C.W. Jefferys' notes about this picture from The Picture Gallery of Canadian History Volume 2
Stoves of some kind were in use in Canada much earlier than is commonly supposed. There is mention of them during the French period. Mrs. Simcoe, in her Diary, says that grates were tried for heating the "canvas house" in which they lived at Newark, but these not answering, stoves were substituted; she also mentions their use in Quebec, and complains of the overheating of the houses in winter.
At the St. Maurice Forges in Lower Canada, stoves were manufactured during the eighteenth century, their characteristic product, known as the Three River Stove, was the "two-decker" box stove, with fire box below and oven above. Stoves long enough to hold a cord-wood stick were sometimes used to heat two rooms by placing it midway of an opening cut in the dividing wall.
Benjamin Franklin invented an open stove for heating. In a pamphlet which he published in 1744 he describes his "newly invented Pennsylvania fire places, composed of five iron plates scru'd and fixed together, with one side open." While retaining its original basic construction, the "Franklin" stove was furnished with various fittings, such as brass railings, and was often decorated with castings of illustrations of Biblical stories.
The first iron foundry in Upper Canada was established about 1820 in Norfolk County by Joseph Van Norman and his partners, the ore being procured from extensive bogs in Charlotteville. The principal products of this Normandale Furnace were bar-iron for blacksmiths, axes, and stoves. The foundry carried on an extensive and profitable business for several years, but about 1852 it ceased to exist owing to financial losses, and the depletion of bog-ore in the immediate vicinity. In 1829 the foundry was placed under the management of Elijah Leonard, an experienced American iron-worker, who later founded the firm of E. Leonard and Sons, in London, Ont., and became a Dominion Senator. In a published autobiography of the family the furnace is described as consisting of a brick stack or chimney about thirty feet high built on the side of a hill. "Motive power was obtained from a stream which turned an overshot wheel about fourteen feet in diameter that drove a double piston bellows by means of cranks. Only one tuyere (pipe through which air is forced) was employed to admit the blast. The ore and charcoal were mixed in the top house, being dumped into the furnace by barrows, and the iron when melted ran down into a hearth about two feet wide and five feet long. Into this receptacle we dipped our ladles and carried off the product direct to the flasks. When in full blast we took off two heats in twenty-four hours." The site can still be seen, but no vestige of the buildings remains. The information about the Normandale Furnace is taken from Pioneer Sketches of the Long Point Settlement, by E. A. Owen.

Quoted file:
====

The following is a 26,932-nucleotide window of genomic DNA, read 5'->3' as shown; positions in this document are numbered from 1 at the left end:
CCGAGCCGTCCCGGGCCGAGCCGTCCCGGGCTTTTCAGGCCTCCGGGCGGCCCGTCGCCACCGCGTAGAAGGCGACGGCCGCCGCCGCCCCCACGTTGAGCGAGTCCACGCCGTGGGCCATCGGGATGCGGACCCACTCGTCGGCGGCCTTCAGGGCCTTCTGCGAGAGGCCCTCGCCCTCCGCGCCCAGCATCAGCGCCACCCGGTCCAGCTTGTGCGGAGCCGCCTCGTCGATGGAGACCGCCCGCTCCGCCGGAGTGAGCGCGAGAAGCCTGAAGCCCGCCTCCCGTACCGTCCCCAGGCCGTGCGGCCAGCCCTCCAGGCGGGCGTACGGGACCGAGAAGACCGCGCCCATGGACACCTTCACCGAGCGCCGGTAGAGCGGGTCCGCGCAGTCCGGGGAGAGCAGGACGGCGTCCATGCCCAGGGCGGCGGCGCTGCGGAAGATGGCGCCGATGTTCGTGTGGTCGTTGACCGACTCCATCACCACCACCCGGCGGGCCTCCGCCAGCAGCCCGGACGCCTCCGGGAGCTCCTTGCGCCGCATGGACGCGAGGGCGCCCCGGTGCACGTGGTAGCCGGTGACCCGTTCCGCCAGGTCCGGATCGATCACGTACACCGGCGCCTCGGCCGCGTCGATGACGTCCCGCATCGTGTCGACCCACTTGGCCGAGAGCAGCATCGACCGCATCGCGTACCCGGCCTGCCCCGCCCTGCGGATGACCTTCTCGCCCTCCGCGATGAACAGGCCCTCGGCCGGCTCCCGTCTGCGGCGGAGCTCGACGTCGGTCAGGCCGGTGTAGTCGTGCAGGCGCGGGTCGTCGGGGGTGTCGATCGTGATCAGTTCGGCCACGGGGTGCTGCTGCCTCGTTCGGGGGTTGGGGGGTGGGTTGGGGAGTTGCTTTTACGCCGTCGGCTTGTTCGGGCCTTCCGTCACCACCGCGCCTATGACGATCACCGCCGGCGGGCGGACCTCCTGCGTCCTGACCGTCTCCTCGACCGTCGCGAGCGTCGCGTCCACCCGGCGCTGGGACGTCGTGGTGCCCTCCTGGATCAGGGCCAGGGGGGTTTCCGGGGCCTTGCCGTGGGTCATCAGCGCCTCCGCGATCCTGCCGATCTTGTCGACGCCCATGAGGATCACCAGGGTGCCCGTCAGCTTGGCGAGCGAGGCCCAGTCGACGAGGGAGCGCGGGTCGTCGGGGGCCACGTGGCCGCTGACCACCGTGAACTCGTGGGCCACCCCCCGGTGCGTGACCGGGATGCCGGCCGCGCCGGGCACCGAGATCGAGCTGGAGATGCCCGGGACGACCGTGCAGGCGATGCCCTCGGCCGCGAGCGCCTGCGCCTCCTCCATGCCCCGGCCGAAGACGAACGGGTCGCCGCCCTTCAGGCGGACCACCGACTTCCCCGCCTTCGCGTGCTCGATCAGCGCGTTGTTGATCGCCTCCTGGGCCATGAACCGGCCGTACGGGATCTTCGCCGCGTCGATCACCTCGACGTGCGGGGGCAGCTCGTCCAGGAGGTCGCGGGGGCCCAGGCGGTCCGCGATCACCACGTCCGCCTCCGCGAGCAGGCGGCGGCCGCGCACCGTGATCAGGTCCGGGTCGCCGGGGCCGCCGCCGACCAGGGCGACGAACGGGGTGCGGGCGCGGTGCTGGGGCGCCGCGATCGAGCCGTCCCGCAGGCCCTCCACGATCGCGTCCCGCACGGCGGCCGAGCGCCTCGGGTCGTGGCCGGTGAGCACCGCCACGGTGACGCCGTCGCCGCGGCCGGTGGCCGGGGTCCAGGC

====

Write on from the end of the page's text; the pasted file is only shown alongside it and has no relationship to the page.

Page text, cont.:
- Jefferys, Charles W. (1945) The Picture Gallery of Canadian History Volume 2, p.115